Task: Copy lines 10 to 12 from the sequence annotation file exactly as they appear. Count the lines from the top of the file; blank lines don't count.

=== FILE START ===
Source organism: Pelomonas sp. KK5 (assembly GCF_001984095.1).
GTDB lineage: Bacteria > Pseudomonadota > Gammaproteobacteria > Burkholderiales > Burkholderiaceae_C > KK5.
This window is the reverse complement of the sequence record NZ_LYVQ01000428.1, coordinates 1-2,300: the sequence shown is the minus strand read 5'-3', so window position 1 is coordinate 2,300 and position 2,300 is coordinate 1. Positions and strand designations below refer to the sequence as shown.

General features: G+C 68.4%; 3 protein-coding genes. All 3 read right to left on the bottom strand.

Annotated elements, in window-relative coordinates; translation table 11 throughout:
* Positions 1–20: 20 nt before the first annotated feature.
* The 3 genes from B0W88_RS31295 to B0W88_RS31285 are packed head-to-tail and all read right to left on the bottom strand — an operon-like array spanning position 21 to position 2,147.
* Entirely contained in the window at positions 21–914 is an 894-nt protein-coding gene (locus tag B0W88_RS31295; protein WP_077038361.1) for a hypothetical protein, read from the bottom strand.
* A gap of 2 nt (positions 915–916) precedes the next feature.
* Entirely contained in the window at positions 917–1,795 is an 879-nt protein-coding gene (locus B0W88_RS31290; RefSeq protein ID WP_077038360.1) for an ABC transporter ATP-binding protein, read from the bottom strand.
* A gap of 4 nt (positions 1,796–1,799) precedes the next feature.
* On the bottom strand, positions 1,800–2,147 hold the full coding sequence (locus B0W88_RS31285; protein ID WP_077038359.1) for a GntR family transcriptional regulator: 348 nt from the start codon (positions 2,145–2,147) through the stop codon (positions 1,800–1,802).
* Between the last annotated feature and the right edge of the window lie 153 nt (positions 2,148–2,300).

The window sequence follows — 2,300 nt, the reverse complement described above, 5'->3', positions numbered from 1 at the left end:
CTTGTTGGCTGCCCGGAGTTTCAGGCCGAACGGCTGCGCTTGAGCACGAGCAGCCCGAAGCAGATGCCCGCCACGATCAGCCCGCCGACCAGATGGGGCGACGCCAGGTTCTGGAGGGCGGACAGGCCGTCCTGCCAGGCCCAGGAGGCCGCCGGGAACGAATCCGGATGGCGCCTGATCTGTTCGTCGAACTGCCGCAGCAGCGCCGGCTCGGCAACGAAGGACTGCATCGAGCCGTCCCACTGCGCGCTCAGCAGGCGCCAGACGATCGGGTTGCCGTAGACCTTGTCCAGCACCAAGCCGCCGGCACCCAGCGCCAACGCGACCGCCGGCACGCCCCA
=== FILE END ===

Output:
* Entirely contained in the window at positions 917–1,795 is an 879-nt protein-coding gene (locus B0W88_RS31290; RefSeq protein ID WP_077038360.1) for an ABC transporter ATP-binding protein, read from the bottom strand.
* A gap of 4 nt (positions 1,796–1,799) precedes the next feature.
* On the bottom strand, positions 1,800–2,147 hold the full coding sequence (locus B0W88_RS31285; protein ID WP_077038359.1) for a GntR family transcriptional regulator: 348 nt from the start codon (positions 2,145–2,147) through the stop codon (positions 1,800–1,802).